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right of election between the provisions of her husband's will and those provided by the statute, and the right to make the same understandingly. No misrepresentation, no concealment or suppression of the facts, no appeal to family duty or obligation, will be allowed by the court to thwart her free will, and prevent her from arriving at an intelligent decision. As was said in the Garn Case: "Nothing less than an act intelligently done will be sufficient. She should know, or if she does not, she should be informed, of the relative values of the properties between which she is empowered to choose; in other words her selection must be done with a full knowledge of the facts. The rule applies with special force where the widow is called upon to make her election shortly after her husband's death." The law recognizes the tender relation of husband and wife, and the usual liberality of husbands when they undertake by will to make provision for the future comfort and support of the wife. Responding to this sentiment, the statute now in force-section 2666, Burns' Ann. St. 1901-is so constructed that a widow will be held to have chosen under the will unless within one year from the date of probate she files with the clerk her solemn declaration of election to take under the law. In other words, if a widow is passive and takes no action at all with respect to her election, she will conclusively be presumed to be content with the will. It is a well-known fact that wives who have attained to old age before the death of the husband, and who have given their lives to domestic duties, and had little or no experience in business affairs, or in ascertaining the current values of property, when suddenly bereaved and called upon to choose between two portions of the family estate, are, in most instances, as helpless as minors, and feel wholly incapable of acting upon their own judgment in matters of importance. In such emergencies the natural and usual resort is to those possessed of her confidence, and whom she believes to be competent and interested in her welfare. In situations like this, and in all cases where the relations in life are such that influence is acquired by one and confidence reposed by another, so as to give rise to opportunity for imposition or undue influence, such as arise between guardian and ward, parent and child, husband and wife, principal and agent, and the like, and where one of the parties, by reason of his surroundings, is unable to treat with the other upon terms of equality, courts of equity will carefully scrutinize the dealings between them and compel restoration in the absence of absolute fairness. "In such cases," says Judge Story, "the one subject to undue influence has no free will, he is in vinculis, and the constant rule in equity is that where a party is not a free agent, and is not equal to protect himself, the court will protect him." 1 Story's Equity, § 239. And this rule in equity is not con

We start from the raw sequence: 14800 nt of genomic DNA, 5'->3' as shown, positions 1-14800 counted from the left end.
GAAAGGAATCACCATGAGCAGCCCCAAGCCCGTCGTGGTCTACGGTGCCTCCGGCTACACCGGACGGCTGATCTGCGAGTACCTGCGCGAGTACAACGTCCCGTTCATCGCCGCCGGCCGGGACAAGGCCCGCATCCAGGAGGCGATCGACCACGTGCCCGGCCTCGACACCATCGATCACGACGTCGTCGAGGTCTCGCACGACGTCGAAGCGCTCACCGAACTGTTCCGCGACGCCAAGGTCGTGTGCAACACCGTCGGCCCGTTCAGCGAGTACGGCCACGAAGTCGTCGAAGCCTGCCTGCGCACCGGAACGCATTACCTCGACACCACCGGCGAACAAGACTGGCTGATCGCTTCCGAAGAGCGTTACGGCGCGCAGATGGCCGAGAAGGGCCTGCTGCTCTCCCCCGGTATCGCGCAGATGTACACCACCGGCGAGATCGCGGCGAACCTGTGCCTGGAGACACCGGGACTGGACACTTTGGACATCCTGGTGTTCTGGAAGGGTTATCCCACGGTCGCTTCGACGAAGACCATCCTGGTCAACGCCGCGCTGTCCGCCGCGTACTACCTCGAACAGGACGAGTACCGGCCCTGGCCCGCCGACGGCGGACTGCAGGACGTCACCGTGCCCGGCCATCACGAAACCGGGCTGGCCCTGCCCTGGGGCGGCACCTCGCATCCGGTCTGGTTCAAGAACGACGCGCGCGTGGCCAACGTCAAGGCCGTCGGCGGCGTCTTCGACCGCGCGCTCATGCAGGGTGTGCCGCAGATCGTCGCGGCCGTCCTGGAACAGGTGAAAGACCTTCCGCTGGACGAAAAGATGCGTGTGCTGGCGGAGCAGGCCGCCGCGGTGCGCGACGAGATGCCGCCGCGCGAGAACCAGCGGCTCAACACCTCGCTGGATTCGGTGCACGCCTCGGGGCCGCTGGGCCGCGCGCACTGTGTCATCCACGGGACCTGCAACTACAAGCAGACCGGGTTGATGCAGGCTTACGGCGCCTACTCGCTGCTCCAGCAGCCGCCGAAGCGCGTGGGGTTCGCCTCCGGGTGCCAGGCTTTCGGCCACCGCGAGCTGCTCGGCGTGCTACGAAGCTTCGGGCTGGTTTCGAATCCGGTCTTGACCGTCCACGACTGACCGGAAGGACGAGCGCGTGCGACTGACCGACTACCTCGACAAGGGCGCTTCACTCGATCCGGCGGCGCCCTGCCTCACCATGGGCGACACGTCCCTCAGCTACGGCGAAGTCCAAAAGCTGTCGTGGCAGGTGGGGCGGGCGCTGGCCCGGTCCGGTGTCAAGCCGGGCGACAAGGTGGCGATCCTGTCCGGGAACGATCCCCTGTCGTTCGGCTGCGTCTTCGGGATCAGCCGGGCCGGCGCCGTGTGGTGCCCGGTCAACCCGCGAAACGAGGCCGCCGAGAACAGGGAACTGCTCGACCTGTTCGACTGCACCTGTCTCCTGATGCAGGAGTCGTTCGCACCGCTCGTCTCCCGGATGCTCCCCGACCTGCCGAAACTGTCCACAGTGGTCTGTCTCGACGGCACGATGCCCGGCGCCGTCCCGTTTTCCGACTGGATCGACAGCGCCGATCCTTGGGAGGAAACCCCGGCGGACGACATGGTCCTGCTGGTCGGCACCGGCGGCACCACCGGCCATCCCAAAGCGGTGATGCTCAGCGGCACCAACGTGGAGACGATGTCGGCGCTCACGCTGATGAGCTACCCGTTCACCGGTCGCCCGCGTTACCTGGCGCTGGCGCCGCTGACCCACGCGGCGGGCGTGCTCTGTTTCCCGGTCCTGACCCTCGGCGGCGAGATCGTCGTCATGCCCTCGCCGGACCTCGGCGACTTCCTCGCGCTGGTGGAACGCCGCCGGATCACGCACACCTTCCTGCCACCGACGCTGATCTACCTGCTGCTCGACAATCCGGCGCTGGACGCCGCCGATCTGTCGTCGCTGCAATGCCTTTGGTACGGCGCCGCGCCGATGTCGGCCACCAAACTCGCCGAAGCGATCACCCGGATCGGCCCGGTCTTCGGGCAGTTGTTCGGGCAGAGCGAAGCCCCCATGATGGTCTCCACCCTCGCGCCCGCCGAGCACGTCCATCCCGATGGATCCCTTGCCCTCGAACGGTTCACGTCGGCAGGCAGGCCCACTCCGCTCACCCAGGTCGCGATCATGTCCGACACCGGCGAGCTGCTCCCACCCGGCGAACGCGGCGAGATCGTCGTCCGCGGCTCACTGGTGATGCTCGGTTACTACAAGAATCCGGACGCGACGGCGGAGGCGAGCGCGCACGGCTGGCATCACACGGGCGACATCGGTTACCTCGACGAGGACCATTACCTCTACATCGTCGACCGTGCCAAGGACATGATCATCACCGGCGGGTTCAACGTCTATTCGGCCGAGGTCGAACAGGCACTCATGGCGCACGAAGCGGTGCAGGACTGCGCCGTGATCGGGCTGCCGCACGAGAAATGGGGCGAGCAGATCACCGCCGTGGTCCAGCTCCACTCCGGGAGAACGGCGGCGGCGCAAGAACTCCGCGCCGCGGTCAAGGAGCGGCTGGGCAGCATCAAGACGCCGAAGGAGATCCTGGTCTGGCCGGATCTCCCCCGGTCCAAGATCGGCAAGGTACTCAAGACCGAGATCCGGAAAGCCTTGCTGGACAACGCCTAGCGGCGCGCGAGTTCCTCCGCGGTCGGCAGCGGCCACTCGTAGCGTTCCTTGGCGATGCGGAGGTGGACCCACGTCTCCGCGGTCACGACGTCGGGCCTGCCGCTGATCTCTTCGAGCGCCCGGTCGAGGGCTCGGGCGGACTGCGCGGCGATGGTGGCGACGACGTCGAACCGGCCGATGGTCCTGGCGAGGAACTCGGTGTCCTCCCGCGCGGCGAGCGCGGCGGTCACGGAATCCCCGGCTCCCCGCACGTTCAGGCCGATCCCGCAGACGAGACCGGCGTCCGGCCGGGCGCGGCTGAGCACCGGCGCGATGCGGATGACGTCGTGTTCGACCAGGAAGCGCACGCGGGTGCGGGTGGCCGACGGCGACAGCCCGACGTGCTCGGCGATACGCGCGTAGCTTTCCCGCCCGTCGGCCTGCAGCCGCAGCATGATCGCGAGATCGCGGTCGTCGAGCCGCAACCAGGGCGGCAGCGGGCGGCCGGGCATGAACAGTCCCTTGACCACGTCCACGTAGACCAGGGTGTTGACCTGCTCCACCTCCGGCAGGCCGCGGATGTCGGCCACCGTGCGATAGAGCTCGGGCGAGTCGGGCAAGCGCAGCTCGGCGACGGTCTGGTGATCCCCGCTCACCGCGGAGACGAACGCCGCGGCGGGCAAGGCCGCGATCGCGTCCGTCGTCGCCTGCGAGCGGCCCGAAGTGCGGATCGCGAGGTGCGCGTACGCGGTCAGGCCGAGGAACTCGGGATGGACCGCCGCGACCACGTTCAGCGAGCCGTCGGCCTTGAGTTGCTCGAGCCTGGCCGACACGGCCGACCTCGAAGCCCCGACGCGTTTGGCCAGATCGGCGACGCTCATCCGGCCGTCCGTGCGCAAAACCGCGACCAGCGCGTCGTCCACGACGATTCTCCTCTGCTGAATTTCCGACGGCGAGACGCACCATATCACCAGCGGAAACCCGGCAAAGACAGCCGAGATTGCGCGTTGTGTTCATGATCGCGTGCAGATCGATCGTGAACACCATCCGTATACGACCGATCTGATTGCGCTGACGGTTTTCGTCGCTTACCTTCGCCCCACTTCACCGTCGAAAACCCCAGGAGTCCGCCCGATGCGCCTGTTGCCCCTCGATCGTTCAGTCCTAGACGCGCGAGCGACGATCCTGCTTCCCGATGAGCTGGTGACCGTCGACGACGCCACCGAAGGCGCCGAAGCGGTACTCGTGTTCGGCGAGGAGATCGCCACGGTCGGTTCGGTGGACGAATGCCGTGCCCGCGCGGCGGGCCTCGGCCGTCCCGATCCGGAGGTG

fined to formal relations, such as those alluded to, but extends to every case where confidence exists on one hand and influence on the other, "from whatever cause they may spring." McCormick v. Malin, 5. Blackf. 509, 522; Burden v. Burden, 141 Ind. 471, 476, 40 N. E. 1067; Culley v. Jones, 164 Ind. 168, 175, 73 N. E. 94; Wheeler v. Smith, 9 How. 55, 82, 13 L. Ed. 44; Bispham's Pri. of Equity (7th Ed.) § 232; Kerr on Fraud and Mistake (2d Ed.) p. 166. The rule we have been considering does not deny the power of the parties to contract, nor denounce all dealings between them as fraudulent, but in every such case it rests upon the superior, or party who has taken the benefit, to prove that the transaction was in every respect fair and equitable, and the free consent of him subject to the undue influence. See above authorities. Holt v. Agnew, 67 Ala. 360, 368. Brown on Parole, Ev., § 38.